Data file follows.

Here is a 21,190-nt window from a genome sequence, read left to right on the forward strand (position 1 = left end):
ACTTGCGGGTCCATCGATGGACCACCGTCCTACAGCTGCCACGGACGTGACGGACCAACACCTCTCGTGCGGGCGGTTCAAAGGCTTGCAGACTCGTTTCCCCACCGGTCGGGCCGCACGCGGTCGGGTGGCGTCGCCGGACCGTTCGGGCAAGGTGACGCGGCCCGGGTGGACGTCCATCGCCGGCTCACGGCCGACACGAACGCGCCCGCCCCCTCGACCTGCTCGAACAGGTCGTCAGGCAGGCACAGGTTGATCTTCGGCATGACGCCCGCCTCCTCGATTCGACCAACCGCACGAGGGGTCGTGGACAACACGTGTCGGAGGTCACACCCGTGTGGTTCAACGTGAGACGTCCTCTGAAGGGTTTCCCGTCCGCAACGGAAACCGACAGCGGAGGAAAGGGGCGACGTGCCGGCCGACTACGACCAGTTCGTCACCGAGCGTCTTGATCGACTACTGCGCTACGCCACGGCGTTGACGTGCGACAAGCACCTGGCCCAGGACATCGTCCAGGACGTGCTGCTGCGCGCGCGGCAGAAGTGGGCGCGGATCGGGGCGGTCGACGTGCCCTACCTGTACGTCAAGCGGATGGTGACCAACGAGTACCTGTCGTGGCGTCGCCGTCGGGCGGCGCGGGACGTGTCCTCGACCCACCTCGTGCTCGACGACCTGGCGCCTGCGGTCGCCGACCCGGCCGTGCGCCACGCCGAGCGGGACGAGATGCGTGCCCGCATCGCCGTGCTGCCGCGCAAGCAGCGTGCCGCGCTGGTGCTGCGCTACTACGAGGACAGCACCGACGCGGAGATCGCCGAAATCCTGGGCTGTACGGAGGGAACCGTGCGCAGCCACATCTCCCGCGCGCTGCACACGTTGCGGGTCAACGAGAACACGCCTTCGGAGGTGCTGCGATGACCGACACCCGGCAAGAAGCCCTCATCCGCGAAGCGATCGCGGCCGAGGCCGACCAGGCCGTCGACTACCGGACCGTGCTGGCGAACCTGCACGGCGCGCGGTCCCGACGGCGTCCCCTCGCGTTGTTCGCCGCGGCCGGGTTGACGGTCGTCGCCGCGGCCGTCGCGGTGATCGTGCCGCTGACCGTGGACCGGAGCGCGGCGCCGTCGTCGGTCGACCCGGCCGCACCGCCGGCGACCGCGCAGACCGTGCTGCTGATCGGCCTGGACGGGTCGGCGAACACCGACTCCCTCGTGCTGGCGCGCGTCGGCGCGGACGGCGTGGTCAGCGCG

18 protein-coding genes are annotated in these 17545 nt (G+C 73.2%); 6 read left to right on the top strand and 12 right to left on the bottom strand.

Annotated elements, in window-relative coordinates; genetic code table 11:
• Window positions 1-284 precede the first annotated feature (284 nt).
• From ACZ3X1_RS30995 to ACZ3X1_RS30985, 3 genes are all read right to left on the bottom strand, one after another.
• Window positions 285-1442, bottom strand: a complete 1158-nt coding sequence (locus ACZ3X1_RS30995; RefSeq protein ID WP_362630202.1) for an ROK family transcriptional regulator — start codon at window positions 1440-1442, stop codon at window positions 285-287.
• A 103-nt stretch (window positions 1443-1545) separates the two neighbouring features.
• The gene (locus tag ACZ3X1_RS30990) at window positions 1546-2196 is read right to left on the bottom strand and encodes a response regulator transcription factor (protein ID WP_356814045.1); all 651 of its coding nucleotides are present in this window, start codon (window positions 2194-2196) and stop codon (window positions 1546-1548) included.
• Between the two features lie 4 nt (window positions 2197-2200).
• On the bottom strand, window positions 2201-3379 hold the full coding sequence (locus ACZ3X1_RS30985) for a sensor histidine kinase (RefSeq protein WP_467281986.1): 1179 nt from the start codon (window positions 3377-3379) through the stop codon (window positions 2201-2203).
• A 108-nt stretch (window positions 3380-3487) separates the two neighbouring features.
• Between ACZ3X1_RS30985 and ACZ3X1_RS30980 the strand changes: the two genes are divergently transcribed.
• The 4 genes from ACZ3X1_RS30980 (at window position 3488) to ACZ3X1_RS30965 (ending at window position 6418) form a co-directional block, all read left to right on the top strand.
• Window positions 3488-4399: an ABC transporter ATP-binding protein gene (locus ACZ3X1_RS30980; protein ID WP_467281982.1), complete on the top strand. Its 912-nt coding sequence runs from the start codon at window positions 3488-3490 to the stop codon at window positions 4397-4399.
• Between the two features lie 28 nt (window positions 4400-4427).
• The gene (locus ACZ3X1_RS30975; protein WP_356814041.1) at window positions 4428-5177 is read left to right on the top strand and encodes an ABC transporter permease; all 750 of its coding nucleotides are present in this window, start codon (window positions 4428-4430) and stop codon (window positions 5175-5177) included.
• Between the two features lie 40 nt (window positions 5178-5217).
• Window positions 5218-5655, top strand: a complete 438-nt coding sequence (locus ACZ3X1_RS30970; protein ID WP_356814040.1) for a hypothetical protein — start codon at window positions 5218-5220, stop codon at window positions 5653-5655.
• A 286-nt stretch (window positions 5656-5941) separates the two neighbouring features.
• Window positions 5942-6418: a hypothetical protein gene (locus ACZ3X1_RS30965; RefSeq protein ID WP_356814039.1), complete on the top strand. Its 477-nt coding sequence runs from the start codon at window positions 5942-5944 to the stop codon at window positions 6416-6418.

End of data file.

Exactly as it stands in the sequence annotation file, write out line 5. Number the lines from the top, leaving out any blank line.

• Window positions 1-284 precede the first annotated feature (284 nt).